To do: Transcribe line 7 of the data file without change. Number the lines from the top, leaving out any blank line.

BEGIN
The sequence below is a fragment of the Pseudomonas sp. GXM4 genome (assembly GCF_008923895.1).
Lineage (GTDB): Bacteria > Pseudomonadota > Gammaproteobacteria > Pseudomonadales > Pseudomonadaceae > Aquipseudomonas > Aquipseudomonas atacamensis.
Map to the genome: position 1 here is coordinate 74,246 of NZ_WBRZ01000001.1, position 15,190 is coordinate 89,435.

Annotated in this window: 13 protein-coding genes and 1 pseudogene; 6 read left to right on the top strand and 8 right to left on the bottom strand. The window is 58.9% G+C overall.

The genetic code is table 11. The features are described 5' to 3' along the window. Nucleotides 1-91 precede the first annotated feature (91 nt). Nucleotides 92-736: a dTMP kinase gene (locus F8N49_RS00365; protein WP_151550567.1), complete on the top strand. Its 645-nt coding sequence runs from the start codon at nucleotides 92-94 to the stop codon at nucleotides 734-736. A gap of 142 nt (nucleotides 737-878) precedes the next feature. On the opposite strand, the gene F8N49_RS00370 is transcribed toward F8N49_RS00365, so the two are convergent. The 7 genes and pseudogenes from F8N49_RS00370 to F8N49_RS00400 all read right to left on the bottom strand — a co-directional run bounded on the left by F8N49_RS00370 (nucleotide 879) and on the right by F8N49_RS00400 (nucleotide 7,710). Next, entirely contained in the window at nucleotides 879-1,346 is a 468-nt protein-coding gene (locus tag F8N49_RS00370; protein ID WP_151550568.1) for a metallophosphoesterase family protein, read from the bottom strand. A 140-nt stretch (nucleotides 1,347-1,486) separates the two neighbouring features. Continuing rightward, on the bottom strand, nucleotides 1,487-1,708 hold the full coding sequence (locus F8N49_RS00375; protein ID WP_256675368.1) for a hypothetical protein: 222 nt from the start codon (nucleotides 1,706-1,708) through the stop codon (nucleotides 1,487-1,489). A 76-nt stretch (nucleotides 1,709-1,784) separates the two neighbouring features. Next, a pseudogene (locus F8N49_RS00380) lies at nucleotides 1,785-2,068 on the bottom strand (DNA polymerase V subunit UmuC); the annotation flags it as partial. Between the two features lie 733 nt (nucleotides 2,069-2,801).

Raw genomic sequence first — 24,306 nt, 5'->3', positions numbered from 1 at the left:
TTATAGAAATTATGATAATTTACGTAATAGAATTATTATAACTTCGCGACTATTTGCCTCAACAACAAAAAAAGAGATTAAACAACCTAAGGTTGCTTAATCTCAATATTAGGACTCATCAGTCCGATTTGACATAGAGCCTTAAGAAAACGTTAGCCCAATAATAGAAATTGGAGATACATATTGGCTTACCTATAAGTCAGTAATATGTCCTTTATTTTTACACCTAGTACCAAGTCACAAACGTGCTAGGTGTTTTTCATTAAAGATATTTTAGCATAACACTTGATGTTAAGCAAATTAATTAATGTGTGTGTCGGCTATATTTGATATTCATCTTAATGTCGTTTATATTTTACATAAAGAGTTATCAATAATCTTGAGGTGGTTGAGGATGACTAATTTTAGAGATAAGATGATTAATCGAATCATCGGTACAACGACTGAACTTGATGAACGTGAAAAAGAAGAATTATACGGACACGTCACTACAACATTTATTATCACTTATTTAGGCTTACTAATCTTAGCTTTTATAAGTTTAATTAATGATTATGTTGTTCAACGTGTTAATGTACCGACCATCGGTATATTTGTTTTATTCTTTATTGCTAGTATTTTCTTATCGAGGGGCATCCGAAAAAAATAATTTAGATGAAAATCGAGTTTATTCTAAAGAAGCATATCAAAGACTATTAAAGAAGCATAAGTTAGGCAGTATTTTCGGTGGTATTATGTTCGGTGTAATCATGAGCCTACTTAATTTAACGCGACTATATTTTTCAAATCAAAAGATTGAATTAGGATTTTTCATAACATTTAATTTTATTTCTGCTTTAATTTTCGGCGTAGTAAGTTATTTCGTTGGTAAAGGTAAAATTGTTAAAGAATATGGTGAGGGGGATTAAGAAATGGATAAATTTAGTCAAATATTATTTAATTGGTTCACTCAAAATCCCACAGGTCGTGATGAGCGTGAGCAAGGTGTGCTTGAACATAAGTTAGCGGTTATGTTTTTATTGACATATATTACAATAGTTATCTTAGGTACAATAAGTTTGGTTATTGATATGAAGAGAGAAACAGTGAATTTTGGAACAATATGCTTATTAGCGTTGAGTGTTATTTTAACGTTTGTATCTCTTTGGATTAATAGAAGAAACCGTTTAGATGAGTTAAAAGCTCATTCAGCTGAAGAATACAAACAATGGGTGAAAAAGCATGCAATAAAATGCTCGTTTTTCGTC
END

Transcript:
TTATAGAAATTATGATAATTTACGTAATAGAATTATTATAACTTCGCGACTATTTGCCTCAACAACAAAAAAAGAGATTAAACAACCTAAGGTTGCTTAATCTCAATATTAGGACTCATCAGTCCGATTTGACATAGAGCCTTAAGAAAACGTTAGCCCAATAATAGAAATTGGAGATACATATTGGCTTACCTATAAGTCAGTAATATGTCCTTTATTTTTACACCTAGTACCAAGTCACAAACGTGCTAGGTGTTTTTCATTAAAGATATTTTAGCATAACACTTGATGTTAAGCAAATTAATTAATGTGTGTGTCGGCTATATTTGATATTCATCTTAATGTCGTTTATATTTTACATAAAGAGTTATCAATAATCTTGAGGTGGTTGAGGATGACTAATTTTAGAGATAAGATGATTAATCGAATCATCGGTACAACGACTGAACTTGATGAACGTGAAAAAGAAGAATTATACGGACACGTCACTACAACATTTATTATCACTTATTTAGGCTTACTAATCTTAGCTTTTATAAGTTTAATTAATGATTATGTTGTTCAACGTGTTAATGTACCGACCATCGGTATATTTGTTTTATTCTTTATTGCTAGTATTTTCTTATCGAGGGGCATCCGAAAAAAATAATTTAGATGAAAATCGAGTTTATTCTAAAGAAGCATATCAAAGACTATTAAAGAAGCATAAGTTAGGCAGTATTTTCGGTGGTATTATGTTCGGTGTAATCATGAGCCTACTTAATTTAACGCGACTATATTTTTCAAATCAAAAGATTGAATTAGGATTTTTCATAACATTTAATTTTATTTCTGCTTTAATTTTCGGCGTAGTAAGTTATTTCGTTGGTAAAGGTAAAATTGTTAAAGAATATGGTGAGGGGGATTAAGAAATGGATAAATTTAGTCAAATATTATTTAATTGGTTCACTCAAAATCCCACAGGTCGTGATGAGCGTGAGCAAGGTGTGCTTGAACATAAGTTAGCGGTTATGTTTTTATTGACATATATTACAATAGTTATCTTAGGTACAATAAGTTTGGTTATTGATATGAAGAGAGAAACAGTGAATTTTGGAACAATATGCTTATTAGCGTTGAGTGTTATTTTAACGTTTGTATCTCTTTGGATTAATAGAAGAAACCGTTTAGATGAGTTAAAAGCTCATTCAGCTGAAGAATACAAACAATGGGTGAAAAAGCATGCAATAAAATGCTCGTTTTTCGTC